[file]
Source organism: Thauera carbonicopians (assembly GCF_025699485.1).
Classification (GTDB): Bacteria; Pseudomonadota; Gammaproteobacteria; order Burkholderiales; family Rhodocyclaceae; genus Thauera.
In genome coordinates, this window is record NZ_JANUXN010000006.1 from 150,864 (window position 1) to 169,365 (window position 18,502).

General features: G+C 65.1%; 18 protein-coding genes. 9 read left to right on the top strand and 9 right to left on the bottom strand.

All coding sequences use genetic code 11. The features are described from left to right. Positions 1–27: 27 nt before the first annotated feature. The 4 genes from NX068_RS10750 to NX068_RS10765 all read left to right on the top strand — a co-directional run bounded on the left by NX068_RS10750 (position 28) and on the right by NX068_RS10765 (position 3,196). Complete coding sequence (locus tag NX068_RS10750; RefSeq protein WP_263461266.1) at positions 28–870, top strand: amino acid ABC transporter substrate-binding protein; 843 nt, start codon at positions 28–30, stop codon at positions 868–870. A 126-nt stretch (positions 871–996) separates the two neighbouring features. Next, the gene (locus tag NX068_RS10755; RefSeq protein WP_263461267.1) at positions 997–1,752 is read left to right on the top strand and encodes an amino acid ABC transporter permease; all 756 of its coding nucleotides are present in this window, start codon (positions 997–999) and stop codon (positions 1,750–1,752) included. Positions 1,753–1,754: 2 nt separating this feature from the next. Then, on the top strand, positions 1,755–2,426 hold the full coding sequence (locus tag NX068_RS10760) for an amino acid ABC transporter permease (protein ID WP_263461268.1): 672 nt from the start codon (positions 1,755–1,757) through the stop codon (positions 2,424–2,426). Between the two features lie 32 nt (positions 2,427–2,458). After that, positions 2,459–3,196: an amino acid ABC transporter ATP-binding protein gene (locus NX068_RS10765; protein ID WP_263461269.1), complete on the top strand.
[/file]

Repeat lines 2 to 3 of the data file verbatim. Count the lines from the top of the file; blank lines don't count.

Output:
Classification (GTDB): Bacteria; Pseudomonadota; Gammaproteobacteria; order Burkholderiales; family Rhodocyclaceae; genus Thauera.
In genome coordinates, this window is record NZ_JANUXN010000006.1 from 150,864 (window position 1) to 169,365 (window position 18,502).